Popular Sections of the Great Wall

There are nine sections of the Great Wall in Beijing that are accessible to tourists.

The Badaling Section is the best preserved part while the Mutianyu Section is also well kept and less crowded. Both of these parts are equipped with well-built facilities that can help people to go up and down easily. Cable cars and chairlifts have been built and neat stairs stretch from the car park up to the wall. Visitors can get up to the wall either by taking a cable car or by climbing the stairway.



The Badaling Section is the best preserved and most famous section of the Great Wall. The Badaling Great Wall was so named because its ridges stretch in all directions facing the enemy from far away. Indeed, this section was known as one of the most strategic key points to enter the Imperial city of Beijing from its North Gate. It runs 7,6 kilometers long and stands at more than 1,000 meters (3281 ft) above  sea level. It is about 6 meters (20 ft) wide, allowing around five horses to gallop neck to neck on the wall. Badaling is mainly made of tall granite slabs forming very solid walls. On the wall, visitors may see major city platforms, enemy-watching watchtowers, signal fire platforms and parapets, which provide a deep insight into what happened in ancient times on this fortification.

Badaling also provides high-quality services including restaurants, a museum, cinemas, hotels, a cable car or pulley, shopping and dining facilities. Some nearby attractions such as the Imperial cemetery of the Ming Tombs can also be visited on the way to Badaling.


Travel Tips

Location: Yanqing County, about 70 kilometers northwest from Beijing, Beijing Municipality, Northern China.

Opening hours: 06:30-19:00  (Summer)

07:00-18:00 (Winter)

Recommended time for a visit: half a day

Entrance tickets: Apr.1 - Oct.31 45 RMB;

Nov.1 - Mar.31, 40 RMB;

Cable car: 40 RMB for single way; 60 RMB for round way.



Mutianyu Section

The Mutianyu Section is better restored  and has less Chinese tourists  than  Badaling. It runs 2.25 km (1.4 miles) and overlooks the valley of the Jundu Mountain.

Originally built in the Northern Qi Dynasty (550 AD - 557 AD) and reinforced in the Ming Dynasty (1368 AD - 1644 AD), the Mutianyu Great Wall is the longest fully-restored section. There are 2250 meters of the Great Wall open to tourists in Mutianyu section. Watchtowers are built on the wall every 500 meters and such small intervals is a unique structural style. Parapets are built on the inner and outer sides as a way to defend invaders coming from both sides.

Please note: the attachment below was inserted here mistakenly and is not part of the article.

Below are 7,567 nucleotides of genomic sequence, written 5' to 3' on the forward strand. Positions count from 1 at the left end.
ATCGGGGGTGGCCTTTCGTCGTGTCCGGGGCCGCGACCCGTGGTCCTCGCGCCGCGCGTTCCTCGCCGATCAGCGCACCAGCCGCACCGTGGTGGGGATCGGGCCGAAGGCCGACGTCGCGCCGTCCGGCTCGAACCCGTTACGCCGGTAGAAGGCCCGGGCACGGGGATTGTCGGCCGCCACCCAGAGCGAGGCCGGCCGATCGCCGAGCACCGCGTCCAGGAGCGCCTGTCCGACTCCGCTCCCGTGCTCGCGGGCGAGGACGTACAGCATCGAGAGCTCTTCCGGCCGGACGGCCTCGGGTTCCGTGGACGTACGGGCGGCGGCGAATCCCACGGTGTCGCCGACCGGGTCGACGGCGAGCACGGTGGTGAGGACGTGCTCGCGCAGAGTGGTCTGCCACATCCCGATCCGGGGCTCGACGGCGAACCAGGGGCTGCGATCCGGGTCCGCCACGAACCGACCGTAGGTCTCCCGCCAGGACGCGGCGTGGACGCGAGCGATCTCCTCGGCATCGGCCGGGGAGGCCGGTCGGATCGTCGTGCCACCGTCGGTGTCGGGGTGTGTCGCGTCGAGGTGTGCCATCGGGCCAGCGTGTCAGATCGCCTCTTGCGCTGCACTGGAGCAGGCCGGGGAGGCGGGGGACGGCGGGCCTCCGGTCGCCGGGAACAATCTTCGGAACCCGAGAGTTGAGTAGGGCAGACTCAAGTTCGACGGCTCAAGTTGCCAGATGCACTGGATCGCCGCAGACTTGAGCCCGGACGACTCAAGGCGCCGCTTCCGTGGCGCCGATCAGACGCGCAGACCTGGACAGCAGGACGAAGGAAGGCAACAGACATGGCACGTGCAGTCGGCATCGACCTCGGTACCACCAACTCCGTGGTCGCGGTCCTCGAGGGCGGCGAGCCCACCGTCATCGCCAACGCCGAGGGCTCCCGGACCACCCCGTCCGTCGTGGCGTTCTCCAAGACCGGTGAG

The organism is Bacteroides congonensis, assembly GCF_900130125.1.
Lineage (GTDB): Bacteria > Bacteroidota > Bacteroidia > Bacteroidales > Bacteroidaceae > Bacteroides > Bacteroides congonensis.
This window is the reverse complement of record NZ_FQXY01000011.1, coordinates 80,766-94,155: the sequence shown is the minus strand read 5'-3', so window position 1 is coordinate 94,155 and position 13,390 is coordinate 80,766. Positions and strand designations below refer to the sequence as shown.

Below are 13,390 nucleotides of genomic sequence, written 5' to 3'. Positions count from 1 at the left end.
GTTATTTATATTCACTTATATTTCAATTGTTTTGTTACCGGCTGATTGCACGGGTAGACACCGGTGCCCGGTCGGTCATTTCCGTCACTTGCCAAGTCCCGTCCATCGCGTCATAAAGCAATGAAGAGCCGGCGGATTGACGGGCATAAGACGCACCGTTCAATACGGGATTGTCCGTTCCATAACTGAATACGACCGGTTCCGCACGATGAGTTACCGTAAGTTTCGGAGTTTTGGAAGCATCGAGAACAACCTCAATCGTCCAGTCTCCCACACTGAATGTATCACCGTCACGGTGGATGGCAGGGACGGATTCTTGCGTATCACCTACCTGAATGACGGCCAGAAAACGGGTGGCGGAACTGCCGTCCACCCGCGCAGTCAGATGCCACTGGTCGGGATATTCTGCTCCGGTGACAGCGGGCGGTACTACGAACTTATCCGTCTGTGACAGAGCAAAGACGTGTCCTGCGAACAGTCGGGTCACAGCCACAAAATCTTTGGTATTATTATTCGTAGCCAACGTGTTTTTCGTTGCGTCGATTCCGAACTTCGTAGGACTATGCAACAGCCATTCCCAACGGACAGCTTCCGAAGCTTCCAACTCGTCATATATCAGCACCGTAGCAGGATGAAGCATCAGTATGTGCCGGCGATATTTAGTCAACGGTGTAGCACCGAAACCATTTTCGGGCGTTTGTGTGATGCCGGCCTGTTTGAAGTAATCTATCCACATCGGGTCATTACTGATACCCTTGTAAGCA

More than 90% of the area is covered with natural vegetation and offers the best scenery compared with other parts of Great Wall near Beijing.

With 26 watchtowers, the wall is impressive and manageable. It’s actually possible to hike from Mutianyu all the way west to the front section of Jiankou.

From the big ticket office at Mutianyu, shuttle buses (15 RMB) run about 3km to the main entrance, from where three or four stepped pathways lead up to the wall itself. There is also a cable car, a chairlift (called the 'ropeway' on the signs here), and a toboggan ride, giving access up and  down the actual wall, making this ideal for those who can’t manage too many steps, or who have kids in tow.


Best Time: Autumn and Spring

Location: Huairou County, Beijing

Distance from Downtown Beijing: 72.4km (45mi), car drive about 2 hours

Recommended time for a visit: half a day

Entrance tickets: 40 RMB all year round

Cable car: 100 RMB for a single trip; 120 RMB for a round trip.

Shuttle bus: 10 RMB for a single trip, 20 RMB for a round trip.


Simatai Great Wall

This section is located in Gubeikou town, in the northeastern part of Miyun Country, Beijing. As the only section that still holds its original appearances from the Ming Dynasty, the Simatai Great Wall is noted for steepness and peculiarity. It has incorporated all the features you can find in other sections, making it one of a kind. A famous professor dedicated to studying the Great Wall once praisingly said that Great Wall of China was the best architecture in the world, while the Simatai Great Wall is the best section of all sections. It has been added into the list of UNESCO heritage sites.

Originally built in the Northern Qi Dynasty (550-577), the section was repaired in the early Ming Dynasty. The whole section is 5.4km long and equipped with 35 beacons. The western part is flatter and its 20 watchtowers are completely preserved.